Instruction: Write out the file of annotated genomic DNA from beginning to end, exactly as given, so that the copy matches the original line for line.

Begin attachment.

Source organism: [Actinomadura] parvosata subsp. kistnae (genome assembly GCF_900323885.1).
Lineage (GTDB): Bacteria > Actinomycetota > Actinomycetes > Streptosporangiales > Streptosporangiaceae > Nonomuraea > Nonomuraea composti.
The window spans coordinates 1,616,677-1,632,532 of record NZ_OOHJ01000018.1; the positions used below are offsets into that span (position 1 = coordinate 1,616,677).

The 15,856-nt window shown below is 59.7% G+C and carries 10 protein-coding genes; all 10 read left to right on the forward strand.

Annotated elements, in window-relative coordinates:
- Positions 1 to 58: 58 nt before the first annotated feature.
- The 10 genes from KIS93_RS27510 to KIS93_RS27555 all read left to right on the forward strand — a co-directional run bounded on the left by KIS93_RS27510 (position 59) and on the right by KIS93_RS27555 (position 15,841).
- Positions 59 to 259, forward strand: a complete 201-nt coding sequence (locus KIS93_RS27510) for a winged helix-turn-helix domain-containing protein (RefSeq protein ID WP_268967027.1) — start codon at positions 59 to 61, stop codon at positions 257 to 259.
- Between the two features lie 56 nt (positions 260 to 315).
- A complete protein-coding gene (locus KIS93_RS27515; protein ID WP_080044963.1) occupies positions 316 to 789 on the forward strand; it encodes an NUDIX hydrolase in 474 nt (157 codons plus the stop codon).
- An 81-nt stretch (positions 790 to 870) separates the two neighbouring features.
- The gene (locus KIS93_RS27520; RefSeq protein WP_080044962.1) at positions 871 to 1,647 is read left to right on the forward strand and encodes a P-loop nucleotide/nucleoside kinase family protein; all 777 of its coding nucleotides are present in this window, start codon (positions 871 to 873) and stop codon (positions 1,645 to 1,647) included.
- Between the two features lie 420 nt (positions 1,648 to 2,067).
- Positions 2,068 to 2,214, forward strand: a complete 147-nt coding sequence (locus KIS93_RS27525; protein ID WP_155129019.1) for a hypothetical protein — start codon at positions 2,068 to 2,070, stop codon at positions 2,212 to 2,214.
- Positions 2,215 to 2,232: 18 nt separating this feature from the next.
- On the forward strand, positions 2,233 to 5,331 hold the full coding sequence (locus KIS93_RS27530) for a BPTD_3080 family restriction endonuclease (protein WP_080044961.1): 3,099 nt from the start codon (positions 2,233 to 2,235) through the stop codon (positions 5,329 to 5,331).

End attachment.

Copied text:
Source organism: [Actinomadura] parvosata subsp. kistnae (genome assembly GCF_900323885.1).
Lineage (GTDB): Bacteria > Actinomycetota > Actinomycetes > Streptosporangiales > Streptosporangiaceae > Nonomuraea > Nonomuraea composti.
The window spans coordinates 1,616,677-1,632,532 of record NZ_OOHJ01000018.1; the positions used below are offsets into that span (position 1 = coordinate 1,616,677).

The 15,856-nt window shown below is 59.7% G+C and carries 10 protein-coding genes; all 10 read left to right on the forward strand.

Annotated elements, in window-relative coordinates:
- Positions 1 to 58: 58 nt before the first annotated feature.
- The 10 genes from KIS93_RS27510 to KIS93_RS27555 all read left to right on the forward strand — a co-directional run bounded on the left by KIS93_RS27510 (position 59) and on the right by KIS93_RS27555 (position 15,841).
- Positions 59 to 259, forward strand: a complete 201-nt coding sequence (locus KIS93_RS27510) for a winged helix-turn-helix domain-containing protein (RefSeq protein ID WP_268967027.1) — start codon at positions 59 to 61, stop codon at positions 257 to 259.
- Between the two features lie 56 nt (positions 260 to 315).
- A complete protein-coding gene (locus KIS93_RS27515; protein ID WP_080044963.1) occupies positions 316 to 789 on the forward strand; it encodes an NUDIX hydrolase in 474 nt (157 codons plus the stop codon).
- An 81-nt stretch (positions 790 to 870) separates the two neighbouring features.
- The gene (locus KIS93_RS27520; RefSeq protein WP_080044962.1) at positions 871 to 1,647 is read left to right on the forward strand and encodes a P-loop nucleotide/nucleoside kinase family protein; all 777 of its coding nucleotides are present in this window, start codon (positions 871 to 873) and stop codon (positions 1,645 to 1,647) included.
- Between the two features lie 420 nt (positions 1,648 to 2,067).
- Positions 2,068 to 2,214, forward strand: a complete 147-nt coding sequence (locus KIS93_RS27525; protein ID WP_155129019.1) for a hypothetical protein — start codon at positions 2,068 to 2,070, stop codon at positions 2,212 to 2,214.
- Positions 2,215 to 2,232: 18 nt separating this feature from the next.
- On the forward strand, positions 2,233 to 5,331 hold the full coding sequence (locus KIS93_RS27530) for a BPTD_3080 family restriction endonuclease (protein WP_080044961.1): 3,099 nt from the start codon (positions 2,233 to 2,235) through the stop codon (positions 5,329 to 5,331).